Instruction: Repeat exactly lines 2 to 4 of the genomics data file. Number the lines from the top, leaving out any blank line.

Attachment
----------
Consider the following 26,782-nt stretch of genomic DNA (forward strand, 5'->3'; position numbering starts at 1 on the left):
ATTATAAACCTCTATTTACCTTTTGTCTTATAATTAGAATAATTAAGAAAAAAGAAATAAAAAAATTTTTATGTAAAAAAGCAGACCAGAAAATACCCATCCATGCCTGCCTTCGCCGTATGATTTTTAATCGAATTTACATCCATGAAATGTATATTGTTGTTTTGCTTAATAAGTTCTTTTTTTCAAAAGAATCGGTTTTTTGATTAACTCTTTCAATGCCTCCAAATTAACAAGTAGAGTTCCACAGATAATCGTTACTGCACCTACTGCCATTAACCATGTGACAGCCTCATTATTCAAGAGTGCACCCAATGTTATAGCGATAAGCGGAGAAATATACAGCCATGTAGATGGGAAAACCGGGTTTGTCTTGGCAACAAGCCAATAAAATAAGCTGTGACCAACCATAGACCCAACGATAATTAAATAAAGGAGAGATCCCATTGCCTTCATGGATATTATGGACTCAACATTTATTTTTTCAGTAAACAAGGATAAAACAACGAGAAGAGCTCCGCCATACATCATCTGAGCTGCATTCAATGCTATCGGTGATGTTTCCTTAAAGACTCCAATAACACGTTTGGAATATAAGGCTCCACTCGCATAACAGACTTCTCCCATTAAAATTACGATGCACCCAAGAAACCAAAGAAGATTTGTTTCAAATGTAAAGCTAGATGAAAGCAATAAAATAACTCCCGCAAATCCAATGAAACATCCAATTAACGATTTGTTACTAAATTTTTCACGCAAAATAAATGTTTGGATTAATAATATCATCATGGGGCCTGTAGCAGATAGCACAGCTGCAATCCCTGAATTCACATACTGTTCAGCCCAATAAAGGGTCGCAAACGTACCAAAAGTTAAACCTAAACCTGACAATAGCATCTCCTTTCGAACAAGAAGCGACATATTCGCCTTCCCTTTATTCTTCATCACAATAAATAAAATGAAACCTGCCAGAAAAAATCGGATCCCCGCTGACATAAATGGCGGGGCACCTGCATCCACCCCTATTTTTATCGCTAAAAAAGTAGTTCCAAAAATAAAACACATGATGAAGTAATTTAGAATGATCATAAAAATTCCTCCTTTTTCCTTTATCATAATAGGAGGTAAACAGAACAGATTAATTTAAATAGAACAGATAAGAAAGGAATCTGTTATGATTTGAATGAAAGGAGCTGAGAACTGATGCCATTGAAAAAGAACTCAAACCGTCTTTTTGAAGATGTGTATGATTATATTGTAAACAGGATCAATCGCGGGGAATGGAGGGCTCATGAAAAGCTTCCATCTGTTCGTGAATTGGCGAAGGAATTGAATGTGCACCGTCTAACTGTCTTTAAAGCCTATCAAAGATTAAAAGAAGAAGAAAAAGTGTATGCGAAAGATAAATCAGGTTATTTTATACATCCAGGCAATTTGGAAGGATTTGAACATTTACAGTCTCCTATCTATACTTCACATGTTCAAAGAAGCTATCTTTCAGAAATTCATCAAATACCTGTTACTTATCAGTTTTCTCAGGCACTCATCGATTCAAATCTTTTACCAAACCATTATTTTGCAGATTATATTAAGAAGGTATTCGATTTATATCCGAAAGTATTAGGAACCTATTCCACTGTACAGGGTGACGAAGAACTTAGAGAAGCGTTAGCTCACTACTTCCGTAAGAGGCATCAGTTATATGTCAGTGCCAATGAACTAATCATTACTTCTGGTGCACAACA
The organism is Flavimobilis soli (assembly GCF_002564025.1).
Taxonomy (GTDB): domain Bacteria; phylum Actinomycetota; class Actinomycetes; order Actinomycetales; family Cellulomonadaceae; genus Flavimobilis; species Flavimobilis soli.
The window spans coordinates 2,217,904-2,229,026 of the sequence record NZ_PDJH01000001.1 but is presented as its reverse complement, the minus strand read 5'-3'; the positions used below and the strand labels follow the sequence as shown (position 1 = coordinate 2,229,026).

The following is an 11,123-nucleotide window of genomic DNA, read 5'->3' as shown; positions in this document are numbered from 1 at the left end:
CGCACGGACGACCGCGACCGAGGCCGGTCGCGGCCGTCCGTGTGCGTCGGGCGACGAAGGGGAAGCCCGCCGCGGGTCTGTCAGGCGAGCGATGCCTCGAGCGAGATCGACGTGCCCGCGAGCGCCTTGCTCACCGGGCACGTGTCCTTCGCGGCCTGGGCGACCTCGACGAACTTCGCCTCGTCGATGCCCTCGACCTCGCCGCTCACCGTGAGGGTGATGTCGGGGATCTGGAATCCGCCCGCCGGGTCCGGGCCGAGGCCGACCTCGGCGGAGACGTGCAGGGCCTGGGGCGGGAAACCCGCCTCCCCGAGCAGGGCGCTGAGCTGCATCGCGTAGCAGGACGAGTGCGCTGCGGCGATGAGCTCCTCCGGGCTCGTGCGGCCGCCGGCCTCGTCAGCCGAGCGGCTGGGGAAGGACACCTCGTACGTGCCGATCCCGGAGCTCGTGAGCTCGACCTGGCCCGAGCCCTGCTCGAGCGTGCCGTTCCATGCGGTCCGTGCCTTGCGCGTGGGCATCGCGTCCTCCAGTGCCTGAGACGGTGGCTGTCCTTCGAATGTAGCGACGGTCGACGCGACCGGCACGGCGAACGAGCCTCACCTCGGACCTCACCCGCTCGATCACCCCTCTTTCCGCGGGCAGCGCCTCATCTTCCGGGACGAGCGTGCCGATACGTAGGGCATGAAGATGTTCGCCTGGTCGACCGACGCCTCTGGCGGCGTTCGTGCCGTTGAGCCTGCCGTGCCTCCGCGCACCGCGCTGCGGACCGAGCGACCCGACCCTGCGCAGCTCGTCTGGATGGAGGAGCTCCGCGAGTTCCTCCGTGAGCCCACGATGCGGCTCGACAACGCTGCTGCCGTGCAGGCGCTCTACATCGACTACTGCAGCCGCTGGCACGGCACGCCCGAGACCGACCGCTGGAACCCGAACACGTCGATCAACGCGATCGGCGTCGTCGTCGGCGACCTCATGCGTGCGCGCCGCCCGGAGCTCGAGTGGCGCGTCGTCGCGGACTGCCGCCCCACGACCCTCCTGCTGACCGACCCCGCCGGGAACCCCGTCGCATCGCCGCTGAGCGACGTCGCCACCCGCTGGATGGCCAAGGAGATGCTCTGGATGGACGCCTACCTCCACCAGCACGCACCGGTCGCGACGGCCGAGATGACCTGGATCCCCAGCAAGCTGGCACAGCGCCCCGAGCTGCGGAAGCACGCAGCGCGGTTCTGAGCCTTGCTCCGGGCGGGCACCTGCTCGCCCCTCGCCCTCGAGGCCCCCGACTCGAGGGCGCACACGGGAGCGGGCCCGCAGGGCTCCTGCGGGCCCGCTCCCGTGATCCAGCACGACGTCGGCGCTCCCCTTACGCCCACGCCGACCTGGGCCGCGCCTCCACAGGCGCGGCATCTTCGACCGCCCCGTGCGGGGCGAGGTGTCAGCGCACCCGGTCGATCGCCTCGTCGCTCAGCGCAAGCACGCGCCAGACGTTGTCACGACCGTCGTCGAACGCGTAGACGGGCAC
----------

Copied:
ATTATAAACCTCTATTTACCTTTTGTCTTATAATTAGAATAATTAAGAAAAAAGAAATAAAAAAATTTTTATGTAAAAAAGCAGACCAGAAAATACCCATCCATGCCTGCCTTCGCCGTATGATTTTTAATCGAATTTACATCCATGAAATGTATATTGTTGTTTTGCTTAATAAGTTCTTTTTTTCAAAAGAATCGGTTTTTTGATTAACTCTTTCAATGCCTCCAAATTAACAAGTAGAGTTCCACAGATAATCGTTACTGCACCTACTGCCATTAACCATGTGACAGCCTCATTATTCAAGAGTGCACCCAATGTTATAGCGATAAGCGGAGAAATATACAGCCATGTAGATGGGAAAACCGGGTTTGTCTTGGCAACAAGCCAATAAAATAAGCTGTGACCAACCATAGACCCAACGATAATTAAATAAAGGAGAGATCCCATTGCCTTCATGGATATTATGGACTCAACATTTATTTTTTCAGTAAACAAGGATAAAACAACGAGAAGAGCTCCGCCATACATCATCTGAGCTGCATTCAATGCTATCGGTGATGTTTCCTTAAAGACTCCAATAACACGTTTGGAATATAAGGCTCCACTCGCATAACAGACTTCTCCCATTAAAATTACGATGCACCCAAGAAACCAAAGAAGATTTGTTTCAAATGTAAAGCTAGATGAAAGCAATAAAATAACTCCCGCAAATCCAATGAAACATCCAATTAACGATTTGTTACTAAATTTTTCACGCAAAATAAATGTTTGGATTAATAATATCATCATGGGGCCTGTAGCAGATAGCACAGCTGCAATCCCTGAATTCACATACTGTTCAGCCCAATAAAGGGTCGCAAACGTACCAAAAGTTAAACCTAAACCTGACAATAGCATCTCCTTTCGAACAAGAAGCGACATATTCGCCTTCCCTTTATTCTTCATCACAATAAATAAAATGAAACCTGCCAGAAAAAATCGGATCCCCGCTGACATAAATGGCGGGGCACCTGCATCCACCCCTATTTTTATCGCTAAAAAAGTAGTTCCAAAAATAAAACACATGATGAAGTAATTTAGAATGATCATAAAAATTCCTCCTTTTTCCTTTATCATAATAGGAGGTAAACAGAACAGATTAATTTAAATAGAACAGATAAGAAAGGAATCTGTTATGATTTGAATGAAAGGAGCTGAGAACTGATGCCATTGAAAAAGAACTCAAACCGTCTTTTTGAAGATGTGTATGATTATATTGTAAACAGGATCAATCGCGGGGAATGGAGGGCTCATGAAAAGCTTCCATCTGTTCGTGAATTGGCGAAGGAATTGAATGTGCACCGTCTAACTGTCTTTAAAGCCTATCAAAGATTAAAAGAAGAAGAAAAAGTGTATGCGAAAGATAAATCAGGTTATTTTATACATCCAGGCAATTTGGAAGGATTTGAACATTTACAGTCTCCTATCTATACTTCACATGTTCAAAGAAGCTATCTTTCAGAAATTCATCAAATACCTGTTACTTATCAGTTTTCTCAGGCACTCATCGATTCAAATCTTTTACCAAACCATTATTTTGCAGATTATATTAAGAAGGTATTCGATTTATATCCGAAAGTATTAGGAACCTATTCCACTGTACAGGGTGACGAAGAACTTAGAGAAGCGTTAGCTCACTACTTCCGTAAGAGGCATCAGTTATATGTCAGTGCCAATGAACTAATCATTACTTCTGGTGCACAACA
The organism is Flavimobilis soli (assembly GCF_002564025.1).
Taxonomy (GTDB): domain Bacteria; phylum Actinomycetota; class Actinomycetes; order Actinomycetales; family Cellulomonadaceae; genus Flavimobilis; species Flavimobilis soli.